In the 1970s, the SoHo area in Manhattan quickly became romanticized with artists transforming its industrial neighborhoods into creative enclaves. “It made the whole world want to live in lofts,” says Nava Lubelski who grew up there.
“In reality, we had rats in our bathtub and the soles of my feet were black all the time because there really had been a factory before we moved in. And it was super obvious—old sewing machine needles were stuck between the floorboards. The other floors in our building were still factories with sweatshop workers crowding into the elevator with me every day.”
Living in SoHo did have its advantages. “Art making was a very normal part of my childhood,” says Nava. “Everyone had at least one artist parent, and we made and invented stuff all the time. I remember finding some brightly colored electrical wires in a dumpster and my sister and I twisting them into shapes.”
She says hers, however, was not a “hippie” upbringing. She and her older sister were enrolled in Saturday morning music lessons when they were quite young. Nava also recalls a summer spent in Maine when she was eight: “Before we were allowed to play outside or pick blueberries … we had to produce a page of writing each morning that my father reviewed.”
Her parents hoped that she would be a scientist or academic of some kind or something with a real job. “Nobody wanted me to be an artist,” she says. Perhaps because of this, her artistic interests remained beneath the surface for many years.
In her last year of high school, Nava took a class in Russian and instantly fell in love with the language. She pursued that interest at Wesleyan University in Middletown, Connecticut—including studying for a year in Moscow—graduating with a degree in Russian literature and history.
So when did her love of art finally reemerge? “After Russia, I finished college and then traveled some more for a few years. When I came back to New York, it (art) started right away—it felt like the thing I’d been missing when I didn’t have a regular place to live.” That missing piece of her life manifested itself in a variety of creative jobs.
“I worked for years building sets and props and painting backdrops for music videos. That was kind of my ‘art school’ since I worked with a team and we’d puzzle through ideas of how to do something together.” One set, for example, was comprised of a dozen huge Rothko copies that she painted with one of her coworkers after lots of discussions about the colors and how much “brushiness” to put into the edges of the color fields.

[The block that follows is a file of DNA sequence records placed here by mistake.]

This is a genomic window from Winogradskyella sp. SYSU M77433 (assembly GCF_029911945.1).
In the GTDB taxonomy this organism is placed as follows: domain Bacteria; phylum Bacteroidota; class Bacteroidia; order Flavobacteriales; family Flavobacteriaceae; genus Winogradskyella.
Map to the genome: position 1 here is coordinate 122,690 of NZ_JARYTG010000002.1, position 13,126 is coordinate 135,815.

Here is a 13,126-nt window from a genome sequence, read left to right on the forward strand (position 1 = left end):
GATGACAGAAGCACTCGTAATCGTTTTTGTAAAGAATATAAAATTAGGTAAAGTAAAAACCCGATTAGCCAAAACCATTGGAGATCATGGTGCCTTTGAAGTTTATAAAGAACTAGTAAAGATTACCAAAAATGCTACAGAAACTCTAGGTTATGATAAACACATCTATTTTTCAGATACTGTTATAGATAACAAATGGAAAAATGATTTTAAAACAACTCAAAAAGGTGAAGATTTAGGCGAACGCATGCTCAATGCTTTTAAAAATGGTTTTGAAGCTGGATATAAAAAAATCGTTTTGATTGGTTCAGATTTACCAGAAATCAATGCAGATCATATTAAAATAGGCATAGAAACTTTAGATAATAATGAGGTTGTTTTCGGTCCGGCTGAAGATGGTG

She says she began exploring the possibilities of being a full-time artist, but found it hard to make it work in New York City. “I would run out of savings and have to pick up some kind of work again. In 2006, after visiting Asheville a couple of times, she decided to move here. “I thought it might work to just be an artist here, although I was afraid of being cut off from the wider art world. It seemed peaceful here, but not dull and I was feeling tired in New York.” In the ten years she’s lived here, Nava says, “I’ve managed it, but some years are better than others.”
Asked about her creative process, she responds, “My process is generally approaching chaos (in whatever medium) and trying to repair or order it without killing its essence. So I’ll start with making a mess or picking up some piece of old canvas that I’d used as a rag or a previously failed piece or a box of shredded papers—anything that seems broken or useless or unresolved. And I try to coax out its beauty, dignity, humor, and drama.”
She says it often feels like an “epic battle” to make some sense of the materials with which she’s working. As way of explanation, she talks about a couple of her pieces.
“Clumsy (above) is a sculpture created from a tablecloth with a red wine spill. The spill happened in 2007 at a benefit… I persuaded the caterer to let me keep the tablecloth and embroidered around the spill to repair and memorialize this seemingly insignificant mishap.”
Another piece, Electric (above), is made from an electric blanket she found in her grandmother’s apartment after she died. “I cut out the electrical wiring and sewed the blanket back up. The snarl of wires is stitched onto the center of the blanket. To me, it’s funny (how it) also references a Cy Twombly scribble and maybe something of ‘Robert Motherwell meets Agnes Martin.’”
Nava’s work is part of an exhibit titled Contemporary Southern Textiles running through the month of April at Blue Spiral 1 in downtown Asheville.
“This is the first time I’ve shown work at a commercial gallery in the area,” says Nava.
It’s likely to be the first of many.
To see more of Nava Lubelski’s work, visit navalubelski.com. (Photo of the artist by Paul M. Howey)